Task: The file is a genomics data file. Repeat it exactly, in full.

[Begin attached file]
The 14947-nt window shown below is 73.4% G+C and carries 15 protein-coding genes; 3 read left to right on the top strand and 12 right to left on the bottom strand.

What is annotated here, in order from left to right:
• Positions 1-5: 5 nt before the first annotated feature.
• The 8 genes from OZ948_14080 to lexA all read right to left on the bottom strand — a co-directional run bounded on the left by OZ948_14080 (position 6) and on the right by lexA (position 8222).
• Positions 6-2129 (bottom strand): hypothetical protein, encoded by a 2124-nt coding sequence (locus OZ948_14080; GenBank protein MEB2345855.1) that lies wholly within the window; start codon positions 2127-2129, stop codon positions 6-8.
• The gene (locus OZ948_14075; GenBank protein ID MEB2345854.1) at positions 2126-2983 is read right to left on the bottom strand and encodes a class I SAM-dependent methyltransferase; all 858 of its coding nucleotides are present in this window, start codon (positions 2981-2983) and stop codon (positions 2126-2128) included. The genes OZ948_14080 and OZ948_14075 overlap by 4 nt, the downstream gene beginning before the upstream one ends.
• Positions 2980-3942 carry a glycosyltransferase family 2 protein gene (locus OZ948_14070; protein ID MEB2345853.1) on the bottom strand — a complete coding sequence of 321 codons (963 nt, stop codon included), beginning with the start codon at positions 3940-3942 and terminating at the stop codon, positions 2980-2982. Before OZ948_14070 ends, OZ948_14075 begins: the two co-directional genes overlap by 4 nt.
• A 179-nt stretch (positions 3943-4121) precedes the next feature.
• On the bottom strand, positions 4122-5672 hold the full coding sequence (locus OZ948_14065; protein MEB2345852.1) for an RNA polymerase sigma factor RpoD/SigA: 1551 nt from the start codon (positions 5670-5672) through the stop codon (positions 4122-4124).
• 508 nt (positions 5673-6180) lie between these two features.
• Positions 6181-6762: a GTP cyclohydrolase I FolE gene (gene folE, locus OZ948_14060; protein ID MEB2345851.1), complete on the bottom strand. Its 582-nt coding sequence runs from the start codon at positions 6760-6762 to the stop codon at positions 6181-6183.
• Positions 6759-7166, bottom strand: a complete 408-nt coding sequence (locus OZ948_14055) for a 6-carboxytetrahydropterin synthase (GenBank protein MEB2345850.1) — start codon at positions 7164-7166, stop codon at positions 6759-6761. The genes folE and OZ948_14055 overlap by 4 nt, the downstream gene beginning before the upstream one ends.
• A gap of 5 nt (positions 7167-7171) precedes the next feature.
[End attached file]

The 14947-nt window shown below is 73.4% G+C and carries 15 protein-coding genes; 3 read left to right on the top strand and 12 right to left on the bottom strand.

What is annotated here, in order from left to right:
• Positions 1-5: 5 nt before the first annotated feature.
• The 8 genes from OZ948_14080 to lexA all read right to left on the bottom strand — a co-directional run bounded on the left by OZ948_14080 (position 6) and on the right by lexA (position 8222).
• Positions 6-2129 (bottom strand): hypothetical protein, encoded by a 2124-nt coding sequence (locus OZ948_14080; GenBank protein MEB2345855.1) that lies wholly within the window; start codon positions 2127-2129, stop codon positions 6-8.
• The gene (locus OZ948_14075; GenBank protein ID MEB2345854.1) at positions 2126-2983 is read right to left on the bottom strand and encodes a class I SAM-dependent methyltransferase; all 858 of its coding nucleotides are present in this window, start codon (positions 2981-2983) and stop codon (positions 2126-2128) included. The genes OZ948_14080 and OZ948_14075 overlap by 4 nt, the downstream gene beginning before the upstream one ends.
• Positions 2980-3942 carry a glycosyltransferase family 2 protein gene (locus OZ948_14070; protein ID MEB2345853.1) on the bottom strand — a complete coding sequence of 321 codons (963 nt, stop codon included), beginning with the start codon at positions 3940-3942 and terminating at the stop codon, positions 2980-2982. Before OZ948_14070 ends, OZ948_14075 begins: the two co-directional genes overlap by 4 nt.
• A 179-nt stretch (positions 3943-4121) precedes the next feature.
• On the bottom strand, positions 4122-5672 hold the full coding sequence (locus OZ948_14065; protein MEB2345852.1) for an RNA polymerase sigma factor RpoD/SigA: 1551 nt from the start codon (positions 5670-5672) through the stop codon (positions 4122-4124).
• 508 nt (positions 5673-6180) lie between these two features.
• Positions 6181-6762: a GTP cyclohydrolase I FolE gene (gene folE, locus OZ948_14060; protein ID MEB2345851.1), complete on the bottom strand. Its 582-nt coding sequence runs from the start codon at positions 6760-6762 to the stop codon at positions 6181-6183.
• Positions 6759-7166, bottom strand: a complete 408-nt coding sequence (locus OZ948_14055) for a 6-carboxytetrahydropterin synthase (GenBank protein MEB2345850.1) — start codon at positions 7164-7166, stop codon at positions 6759-6761. The genes folE and OZ948_14055 overlap by 4 nt, the downstream gene beginning before the upstream one ends.
• A gap of 5 nt (positions 7167-7171) precedes the next feature.